Developing Senegal

Lyzz Ogunwo ('08)(center) and some of her Sengalese friends

Lyzz Ogunwo (’08) (center) and some of her Sengalese friends

The American Peace Corps is an amazing network of people who give their time and talents to change the world in many ways. After publishing a story about a new volunteer Angelique Loverde (’11), we heard from April Muniz (’90) about her Peace Corps experience. It was April’s email that led to more and more JMU Peace Corps people. Over the next few months, we’ll be telling their stories — and populating the map you’ll find at the end of today’s post . Can you find the gold JMU star? (We’ll be adding more!)

Today’s post by April includes an interview with Lyzz Ogunwo (’08).

Finding a deeper understanding

by April Muniz (’90)

Sharing your Peace Corps service with other volunteers is the ultimate bonding experience.  Although we each were assigned to our own posts, often a great distance from one another, we made an effort to meet up periodically to help with group projects and to catch up and socialize. I was happy to find three other JMU graduates among the 200+ Peace Corps Volunteers serving in Senegal with me, Elizabeth “Lyzz” Ogunwo, Kourtney Rusow, and Amanda Cassiday. They had attended JMU much more recently than me (all are from the class of 2008) but we shared a love of the ‘Burg and a common path. We are all now Returned Peace Corps Volunteers (RPCVs) living back in the states. I spent the 2012-13 academic year working as the Peace Corps Campus Recruiter at the University of Virginia and am now working full-time as a Community Liaison/Event Coordinator for Harvest Moon Catering in Charlottesville and am heading up the company’s green initiative and sustainability efforts. I also serve on the advisory board of Better World Better, Charlottesville’s favorite resource for green living.

I was curious about my fellow-Dukes’ Peace Corps experiences and wondered what they are doing now, so I asked them:

First up, Lyzz Ogynwo, (’08) who served the Peace Corps in Senegal from 2010-12 working with community economic development.

What were some of the reasons you decided to join the Peace Corps?

LO: Having majored in International Affairs, with an Africa Concentration at JMU, I aspired to have a deeper understanding of international development on the ground. Ultimately, I wanted to use my talents and strengths to help catalyze progressive change in the community I would be placed in, while helping that community leverage its own strengths. My hope was, and is still, to be a part of sustainable development that will benefit Senegal for years to come.

Lyzz Ogunwo 1Where did you serve and what was the main focus of your work?

 LO: My Peace Corps community was located in Guéoul in the northwestern region of the country. As a business volunteer from August 2010 to August 2012, I developed a waste management system that had a compost profitability component. I also helped the village infomatique (computer learning center) to become profitable through business trainings in marketing and computer classes. Additionally, I helped develop an IT Training University in my town, mentored 75 girls from the lowest income homes through a weekly girl’s empowerment club, and taught English.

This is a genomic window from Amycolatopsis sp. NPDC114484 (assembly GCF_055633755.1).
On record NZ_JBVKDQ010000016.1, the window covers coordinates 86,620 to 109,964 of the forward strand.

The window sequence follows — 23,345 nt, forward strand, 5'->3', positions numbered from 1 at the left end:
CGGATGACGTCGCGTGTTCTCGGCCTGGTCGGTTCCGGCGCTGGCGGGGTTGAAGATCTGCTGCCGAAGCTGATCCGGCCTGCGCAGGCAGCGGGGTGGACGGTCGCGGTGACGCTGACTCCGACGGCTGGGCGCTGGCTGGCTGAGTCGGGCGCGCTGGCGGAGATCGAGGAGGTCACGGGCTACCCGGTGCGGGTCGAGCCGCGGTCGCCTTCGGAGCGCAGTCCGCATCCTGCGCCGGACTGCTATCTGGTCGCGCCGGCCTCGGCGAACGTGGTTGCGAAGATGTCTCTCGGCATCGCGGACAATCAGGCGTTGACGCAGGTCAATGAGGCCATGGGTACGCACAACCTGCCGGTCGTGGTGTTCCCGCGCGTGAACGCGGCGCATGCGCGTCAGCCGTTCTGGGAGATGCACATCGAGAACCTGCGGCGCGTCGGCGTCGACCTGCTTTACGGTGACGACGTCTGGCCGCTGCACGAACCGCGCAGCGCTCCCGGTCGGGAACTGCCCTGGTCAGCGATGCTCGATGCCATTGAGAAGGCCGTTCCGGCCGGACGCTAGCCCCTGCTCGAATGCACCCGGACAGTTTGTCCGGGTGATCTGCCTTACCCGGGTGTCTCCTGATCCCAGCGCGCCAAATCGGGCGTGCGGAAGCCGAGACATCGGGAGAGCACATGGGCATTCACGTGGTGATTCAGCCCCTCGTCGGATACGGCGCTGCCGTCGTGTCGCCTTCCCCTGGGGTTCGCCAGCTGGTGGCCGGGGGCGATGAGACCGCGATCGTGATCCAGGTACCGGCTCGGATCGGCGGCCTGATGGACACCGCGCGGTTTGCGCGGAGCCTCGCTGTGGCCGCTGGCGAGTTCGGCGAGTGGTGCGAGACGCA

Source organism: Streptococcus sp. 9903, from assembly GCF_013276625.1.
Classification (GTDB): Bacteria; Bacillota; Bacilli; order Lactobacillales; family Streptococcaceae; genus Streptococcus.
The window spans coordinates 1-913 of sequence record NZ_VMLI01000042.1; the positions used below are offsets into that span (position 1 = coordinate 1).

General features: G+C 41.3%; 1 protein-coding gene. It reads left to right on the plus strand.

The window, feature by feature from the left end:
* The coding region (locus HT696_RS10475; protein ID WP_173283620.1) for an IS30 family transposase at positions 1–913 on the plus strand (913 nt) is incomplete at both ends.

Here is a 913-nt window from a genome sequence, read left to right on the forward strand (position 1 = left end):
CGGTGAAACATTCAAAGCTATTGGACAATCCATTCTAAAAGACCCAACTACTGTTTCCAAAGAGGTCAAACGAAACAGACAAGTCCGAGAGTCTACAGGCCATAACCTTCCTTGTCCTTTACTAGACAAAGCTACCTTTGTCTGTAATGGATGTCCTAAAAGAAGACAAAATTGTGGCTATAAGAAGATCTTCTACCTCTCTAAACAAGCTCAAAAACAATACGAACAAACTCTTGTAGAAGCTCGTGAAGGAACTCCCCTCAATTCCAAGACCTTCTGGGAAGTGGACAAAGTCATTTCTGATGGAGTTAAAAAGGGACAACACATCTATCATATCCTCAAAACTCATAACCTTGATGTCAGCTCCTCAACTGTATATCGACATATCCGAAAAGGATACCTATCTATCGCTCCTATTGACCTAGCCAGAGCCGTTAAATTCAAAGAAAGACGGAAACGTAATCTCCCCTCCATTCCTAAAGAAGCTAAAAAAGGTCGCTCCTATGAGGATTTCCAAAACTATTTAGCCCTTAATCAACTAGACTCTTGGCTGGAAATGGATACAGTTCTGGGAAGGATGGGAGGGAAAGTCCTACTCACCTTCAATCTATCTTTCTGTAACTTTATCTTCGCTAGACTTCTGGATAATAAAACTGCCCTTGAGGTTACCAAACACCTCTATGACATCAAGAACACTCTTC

Prior to joining the Peace Corps, what type of work were you involved in? 

LO: Prior to Peace Corps, I was a Virginia Field Organizer for the Barack Obama Campaign in 2008 as well as an associate working with senior staff in the White House Executive Office of the President in 2009 where I helped select political appointees to the administration. After that, from 2009 to 2010, I was appointed Special Assistant to the Under Secretary of Energy at the Department of Energy.

What are you doing now?

LO:  After working on the president’s re-election campaign and for the inaugural committee, I moved to New York to work at Living Cities Inc. on poverty-reduction initiatives in our major U.S. cities. Living Cities harnesses the collective power of 22 of the world’s largest foundations and financial institutions that scales new approaches for creating opportunities for low income people and improving the cities where they live. As a member of the staff, we work to prepare people for 21st century employment opportunities; to ensure cities enable and connect people to those opportunities; and to find sufficient opportunities that exist to grow income and reduce income inequality in cities.

Within the next year, I plan to return to my Peace Corps site to help establish a non-profit bakery managed and run by the women leaders I worked with during my time abroad.

World Map Purple


About James Madison University
This blog is about the people of James Madison University — a caring, committed and engaged community spread all over the world, making lives better and brighter, healthier and safer, kinder and bolder. As Gandhi suggested, we are taking steps to BE the CHANGE we wish to see in the world. And these are our stories....

One Response to Developing Senegal

  1. Pingback: Gaining a new lens | James Madison University's Be the Change

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